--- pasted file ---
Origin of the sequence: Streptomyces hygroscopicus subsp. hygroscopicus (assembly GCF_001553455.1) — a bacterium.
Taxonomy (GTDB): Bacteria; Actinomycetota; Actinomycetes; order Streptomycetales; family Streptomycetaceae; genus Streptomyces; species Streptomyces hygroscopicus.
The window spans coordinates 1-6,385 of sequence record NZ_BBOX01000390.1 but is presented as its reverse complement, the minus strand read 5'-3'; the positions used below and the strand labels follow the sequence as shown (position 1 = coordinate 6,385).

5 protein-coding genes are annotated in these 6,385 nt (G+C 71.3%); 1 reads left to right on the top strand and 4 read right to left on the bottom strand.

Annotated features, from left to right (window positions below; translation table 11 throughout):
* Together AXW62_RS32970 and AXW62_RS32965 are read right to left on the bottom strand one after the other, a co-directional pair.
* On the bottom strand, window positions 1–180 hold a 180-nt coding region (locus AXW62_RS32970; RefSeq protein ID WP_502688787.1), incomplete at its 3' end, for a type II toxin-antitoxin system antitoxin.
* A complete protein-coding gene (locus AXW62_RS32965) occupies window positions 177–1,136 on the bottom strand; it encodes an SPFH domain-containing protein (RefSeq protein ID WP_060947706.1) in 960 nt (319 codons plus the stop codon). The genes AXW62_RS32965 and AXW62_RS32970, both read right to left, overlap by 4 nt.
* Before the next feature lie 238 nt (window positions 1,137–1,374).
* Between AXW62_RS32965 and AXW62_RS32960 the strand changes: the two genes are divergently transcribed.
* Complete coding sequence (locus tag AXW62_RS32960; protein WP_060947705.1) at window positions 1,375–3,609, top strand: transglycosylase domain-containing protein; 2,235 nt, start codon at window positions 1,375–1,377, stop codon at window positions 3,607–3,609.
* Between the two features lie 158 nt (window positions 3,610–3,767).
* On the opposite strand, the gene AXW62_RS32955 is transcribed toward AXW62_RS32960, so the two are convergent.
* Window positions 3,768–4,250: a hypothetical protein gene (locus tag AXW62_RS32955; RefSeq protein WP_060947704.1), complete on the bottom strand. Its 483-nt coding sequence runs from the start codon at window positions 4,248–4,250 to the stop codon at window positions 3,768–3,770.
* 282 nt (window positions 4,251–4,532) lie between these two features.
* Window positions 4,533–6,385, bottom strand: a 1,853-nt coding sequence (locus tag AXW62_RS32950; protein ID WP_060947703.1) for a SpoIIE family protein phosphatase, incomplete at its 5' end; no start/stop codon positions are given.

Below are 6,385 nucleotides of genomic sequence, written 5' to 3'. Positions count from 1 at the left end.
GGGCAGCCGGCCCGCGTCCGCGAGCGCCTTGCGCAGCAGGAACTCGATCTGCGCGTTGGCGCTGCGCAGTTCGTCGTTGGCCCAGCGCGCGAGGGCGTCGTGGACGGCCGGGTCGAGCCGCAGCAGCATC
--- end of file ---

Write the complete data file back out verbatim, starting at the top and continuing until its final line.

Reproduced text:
Origin of the sequence: Streptomyces hygroscopicus subsp. hygroscopicus (assembly GCF_001553455.1) — a bacterium.
Taxonomy (GTDB): Bacteria; Actinomycetota; Actinomycetes; order Streptomycetales; family Streptomycetaceae; genus Streptomyces; species Streptomyces hygroscopicus.
The window spans coordinates 1-6,385 of sequence record NZ_BBOX01000390.1 but is presented as its reverse complement, the minus strand read 5'-3'; the positions used below and the strand labels follow the sequence as shown (position 1 = coordinate 6,385).

5 protein-coding genes are annotated in these 6,385 nt (G+C 71.3%); 1 reads left to right on the top strand and 4 read right to left on the bottom strand.

Annotated features, from left to right (window positions below; translation table 11 throughout):
* Together AXW62_RS32970 and AXW62_RS32965 are read right to left on the bottom strand one after the other, a co-directional pair.
* On the bottom strand, window positions 1–180 hold a 180-nt coding region (locus AXW62_RS32970; RefSeq protein ID WP_502688787.1), incomplete at its 3' end, for a type II toxin-antitoxin system antitoxin.
* A complete protein-coding gene (locus AXW62_RS32965) occupies window positions 177–1,136 on the bottom strand; it encodes an SPFH domain-containing protein (RefSeq protein ID WP_060947706.1) in 960 nt (319 codons plus the stop codon). The genes AXW62_RS32965 and AXW62_RS32970, both read right to left, overlap by 4 nt.
* Before the next feature lie 238 nt (window positions 1,137–1,374).
* Between AXW62_RS32965 and AXW62_RS32960 the strand changes: the two genes are divergently transcribed.
* Complete coding sequence (locus tag AXW62_RS32960; protein WP_060947705.1) at window positions 1,375–3,609, top strand: transglycosylase domain-containing protein; 2,235 nt, start codon at window positions 1,375–1,377, stop codon at window positions 3,607–3,609.
* Between the two features lie 158 nt (window positions 3,610–3,767).
* On the opposite strand, the gene AXW62_RS32955 is transcribed toward AXW62_RS32960, so the two are convergent.
* Window positions 3,768–4,250: a hypothetical protein gene (locus tag AXW62_RS32955; RefSeq protein WP_060947704.1), complete on the bottom strand. Its 483-nt coding sequence runs from the start codon at window positions 4,248–4,250 to the stop codon at window positions 3,768–3,770.
* 282 nt (window positions 4,251–4,532) lie between these two features.
* Window positions 4,533–6,385, bottom strand: a 1,853-nt coding sequence (locus tag AXW62_RS32950; protein ID WP_060947703.1) for a SpoIIE family protein phosphatase, incomplete at its 5' end; no start/stop codon positions are given.

Below are 6,385 nucleotides of genomic sequence, written 5' to 3'. Positions count from 1 at the left end.
GGGCAGCCGGCCCGCGTCCGCGAGCGCCTTGCGCAGCAGGAACTCGATCTGCGCGTTGGCGCTGCGCAGTTCGTCGTTGGCCCAGCGCGCGAGGGCGTCGTGGACGGCCGGGTCGAGCCGCAGCAGCATC